Drugstores got an early jump on the flu season by offering vaccinations in late summer.
The big public immunization campaigns began last month. And there is plenty of vaccine to go around.
Manufacturers have distributed nearly 113 million doses – out of a projected 135 million doses – across the United States.
Now, it’s a matter of waiting for the flu, which is always around in very low levels, to begin increasing toward its seasonal peak as the weather turns colder.
“Don’t be fooled by the mild flu season last year,” said Dr. Gale Burstein, Erie County health commissioner.
“The Southern Hemisphere had a pretty significant flu season,” she said. “And what happens there is often an indication of what’s ahead for us in the Northern Hemisphere.”
Seasonal influenza is caused by influenza viruses that infect the nose, throat and lungs. It is believed to spread mainly from person to person in respiratory droplets of coughs and sneezes.
Symptoms can include coughs, runny noses and sore throats. And, unlike other viral respiratory infections, such as the common cold, the flu can cause serious illness, especially in the elderly, pregnant women and individuals with chronic medical conditions.
The number of deaths annually in the United States associated with the flu ranged from 3,000 to 49,000 between 1976 and 2007, according to the federal Centers for Disease Control and Prevention. During a regular flu season, about 90 percent of deaths occur in people 65 years and older.
The viruses that cause influenza constantly mutate, changing year to year, requiring manufacturers to regularly update the vaccine based on predictions of what strains will predominate. Among other things, experts study the major strains of the virus circulating in the Southern Hemisphere, which experiences winter when it is summer in the Northern Hemisphere.
As a result, flu vaccine does not guarantee total protection. Its effectiveness depends in part on the match between the viruses in the vaccine and the viruses circulating in the community. Vaccines contain inactivated viruses or, in the case of the nasal spray, weakened viruses.
This season’s vaccine has one strain in common with last year’s vaccine – the 2009 H1N1 virus – as well as two new H3N2 and B strains.
The CDC recommends that everyone 6 months and older get the flu vaccine. This recommendation represents an expansion from the past and has existed since 2010, when a federal panel of medical experts voted for universal flu vaccination in the U.S. to expand protection across the population.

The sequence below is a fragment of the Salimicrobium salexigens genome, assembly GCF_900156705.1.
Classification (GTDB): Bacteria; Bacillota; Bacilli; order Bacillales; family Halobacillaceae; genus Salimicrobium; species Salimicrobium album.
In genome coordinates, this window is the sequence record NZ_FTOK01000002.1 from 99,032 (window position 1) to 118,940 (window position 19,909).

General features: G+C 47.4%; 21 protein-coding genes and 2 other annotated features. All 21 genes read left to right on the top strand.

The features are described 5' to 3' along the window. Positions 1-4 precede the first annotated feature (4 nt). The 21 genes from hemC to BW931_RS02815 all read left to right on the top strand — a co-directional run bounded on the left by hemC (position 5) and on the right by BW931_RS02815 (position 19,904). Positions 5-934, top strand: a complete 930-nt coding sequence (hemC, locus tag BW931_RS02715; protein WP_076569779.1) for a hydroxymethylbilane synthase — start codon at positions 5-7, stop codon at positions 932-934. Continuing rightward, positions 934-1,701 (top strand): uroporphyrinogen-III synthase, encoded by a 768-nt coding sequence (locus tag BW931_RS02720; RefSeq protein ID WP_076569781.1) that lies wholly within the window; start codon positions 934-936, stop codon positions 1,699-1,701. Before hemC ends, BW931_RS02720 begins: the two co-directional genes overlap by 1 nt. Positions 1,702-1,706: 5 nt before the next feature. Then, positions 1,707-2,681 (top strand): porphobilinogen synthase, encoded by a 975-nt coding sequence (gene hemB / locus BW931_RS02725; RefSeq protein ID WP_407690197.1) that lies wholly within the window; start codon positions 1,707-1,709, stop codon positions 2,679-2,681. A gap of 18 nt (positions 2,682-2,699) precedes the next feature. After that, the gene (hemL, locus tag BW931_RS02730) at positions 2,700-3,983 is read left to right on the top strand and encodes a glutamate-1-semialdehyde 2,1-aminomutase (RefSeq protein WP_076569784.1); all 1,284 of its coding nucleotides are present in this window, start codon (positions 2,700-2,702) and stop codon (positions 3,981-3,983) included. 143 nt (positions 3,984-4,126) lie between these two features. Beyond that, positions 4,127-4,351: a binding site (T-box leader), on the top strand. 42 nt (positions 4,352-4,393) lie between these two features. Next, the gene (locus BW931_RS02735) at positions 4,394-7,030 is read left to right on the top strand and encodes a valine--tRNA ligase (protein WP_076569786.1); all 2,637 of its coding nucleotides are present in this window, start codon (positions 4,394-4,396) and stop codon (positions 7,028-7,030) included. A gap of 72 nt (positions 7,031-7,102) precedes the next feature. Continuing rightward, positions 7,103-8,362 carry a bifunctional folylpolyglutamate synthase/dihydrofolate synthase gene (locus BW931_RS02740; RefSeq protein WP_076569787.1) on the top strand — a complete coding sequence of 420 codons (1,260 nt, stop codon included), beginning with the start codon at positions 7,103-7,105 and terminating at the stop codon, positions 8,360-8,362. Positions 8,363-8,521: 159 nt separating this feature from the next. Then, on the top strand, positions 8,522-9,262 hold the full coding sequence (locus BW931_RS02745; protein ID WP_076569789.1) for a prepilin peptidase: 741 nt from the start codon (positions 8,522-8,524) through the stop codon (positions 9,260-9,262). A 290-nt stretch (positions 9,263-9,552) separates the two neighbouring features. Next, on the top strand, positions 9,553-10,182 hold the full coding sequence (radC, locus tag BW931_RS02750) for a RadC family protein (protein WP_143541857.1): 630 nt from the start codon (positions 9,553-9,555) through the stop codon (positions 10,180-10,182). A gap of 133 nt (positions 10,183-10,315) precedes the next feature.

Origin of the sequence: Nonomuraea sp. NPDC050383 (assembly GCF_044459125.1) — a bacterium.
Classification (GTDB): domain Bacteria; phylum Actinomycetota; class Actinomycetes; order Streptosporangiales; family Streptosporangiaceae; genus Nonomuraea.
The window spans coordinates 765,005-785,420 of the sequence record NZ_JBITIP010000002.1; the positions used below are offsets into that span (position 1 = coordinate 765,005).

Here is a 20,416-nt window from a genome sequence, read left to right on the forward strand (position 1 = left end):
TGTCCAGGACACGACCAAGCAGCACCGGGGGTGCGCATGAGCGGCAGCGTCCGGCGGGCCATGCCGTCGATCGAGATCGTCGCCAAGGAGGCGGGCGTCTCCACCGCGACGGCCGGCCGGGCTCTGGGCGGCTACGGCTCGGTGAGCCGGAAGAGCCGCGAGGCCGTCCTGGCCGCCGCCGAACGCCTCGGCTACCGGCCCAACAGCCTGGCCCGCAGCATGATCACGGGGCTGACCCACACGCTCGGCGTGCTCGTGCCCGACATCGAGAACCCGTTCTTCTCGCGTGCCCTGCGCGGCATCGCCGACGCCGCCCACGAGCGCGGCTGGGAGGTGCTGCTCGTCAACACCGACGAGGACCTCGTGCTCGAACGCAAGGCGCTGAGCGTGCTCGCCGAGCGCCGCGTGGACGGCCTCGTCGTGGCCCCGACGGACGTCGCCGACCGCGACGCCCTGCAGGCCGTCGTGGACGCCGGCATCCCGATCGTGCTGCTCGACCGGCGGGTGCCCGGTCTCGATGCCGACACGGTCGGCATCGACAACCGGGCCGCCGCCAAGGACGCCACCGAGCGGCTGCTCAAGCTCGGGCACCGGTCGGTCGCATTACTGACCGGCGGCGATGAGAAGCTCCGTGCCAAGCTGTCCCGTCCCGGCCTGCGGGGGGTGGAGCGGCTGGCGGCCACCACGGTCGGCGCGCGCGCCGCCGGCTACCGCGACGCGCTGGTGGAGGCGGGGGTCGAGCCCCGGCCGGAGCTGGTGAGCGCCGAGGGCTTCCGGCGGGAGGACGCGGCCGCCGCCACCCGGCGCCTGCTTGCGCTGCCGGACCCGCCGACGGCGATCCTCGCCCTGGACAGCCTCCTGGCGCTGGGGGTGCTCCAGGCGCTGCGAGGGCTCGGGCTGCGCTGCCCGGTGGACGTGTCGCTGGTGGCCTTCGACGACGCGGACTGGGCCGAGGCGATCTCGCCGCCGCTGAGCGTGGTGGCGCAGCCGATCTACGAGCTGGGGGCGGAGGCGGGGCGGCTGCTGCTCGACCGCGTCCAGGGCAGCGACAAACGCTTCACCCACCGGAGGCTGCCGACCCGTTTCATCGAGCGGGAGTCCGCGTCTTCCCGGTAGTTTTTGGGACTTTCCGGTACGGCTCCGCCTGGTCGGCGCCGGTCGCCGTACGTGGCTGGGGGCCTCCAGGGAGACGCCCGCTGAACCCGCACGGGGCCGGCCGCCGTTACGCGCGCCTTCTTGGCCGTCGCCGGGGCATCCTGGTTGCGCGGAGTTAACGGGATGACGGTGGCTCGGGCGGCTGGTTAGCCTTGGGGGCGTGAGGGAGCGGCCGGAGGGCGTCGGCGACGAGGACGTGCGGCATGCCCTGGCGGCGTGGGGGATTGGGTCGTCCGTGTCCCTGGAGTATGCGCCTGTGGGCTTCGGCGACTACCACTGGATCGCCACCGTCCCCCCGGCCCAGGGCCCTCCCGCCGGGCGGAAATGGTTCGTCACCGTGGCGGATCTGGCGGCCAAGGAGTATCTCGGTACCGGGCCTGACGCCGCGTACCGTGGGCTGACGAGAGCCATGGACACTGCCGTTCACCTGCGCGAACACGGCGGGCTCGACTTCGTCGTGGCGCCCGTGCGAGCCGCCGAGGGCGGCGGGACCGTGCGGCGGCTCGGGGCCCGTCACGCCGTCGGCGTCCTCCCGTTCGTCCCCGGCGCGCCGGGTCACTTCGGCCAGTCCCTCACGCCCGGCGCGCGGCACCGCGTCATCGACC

The thinking goes that the more people who get vaccinated, the more people will be protected from getting sick or spreading the virus to others, thus making the chances for an outbreak slim.
This is called herd of community immunity.
Burstein also highlighted the emerging concept of “cocooning,” the idea of immunizing the close contacts of children, especially those too young to be immunized. In its vaccination recommendations published last month, the American Academy of Pediatrics urged physicians to vaccinate such close contacts, including parents and day care center workers.
“You’re creating a protective layer around susceptible people,” she said.
Four influenza vaccine options are available: a nasal spray; the traditional shot into muscle; another shot with a smaller needle placed just under the skin; and a high-dose injection for people age 65 years and older.
The Visiting Nursing Association of Western New York anticipates providing 25,000 flu vaccinations this season, which is somewhat less than in the past and a reflection of several trends.
“You’re seeing more providers offer immunizations, especially pharmacists, and health insurers have pushed doctors to do more vaccinating in their offices,” said Lisa Greisler, vice president of clinical service for the VNA.
New York State in 2008 allowed pharmacists to administer flu shots. Since then, about 8,100 pharmacists, which accounts for most of those who work in retail pharmacies, have completed training, said Craig Burridge, executive director of the Pharmacists Society of the State of New York.
As for the status of the flu, the season has been known to start as early as October and last as late as May, and generally peaks in February.
The CDC last week issued its first weekly update for 2012-13, and it showed the expected for this time of year – low flu activity.
Influenza vaccination rates have increased, particularly with the expansion of the recommendations for who should get the vaccine.
But about 42 percent of Americans 6 months and older were immunized for the 2010-11 flu season, far less than the 80 percent goal in the nation’s disease-prevention plan, Healthy People 2020, the CDC recently reported.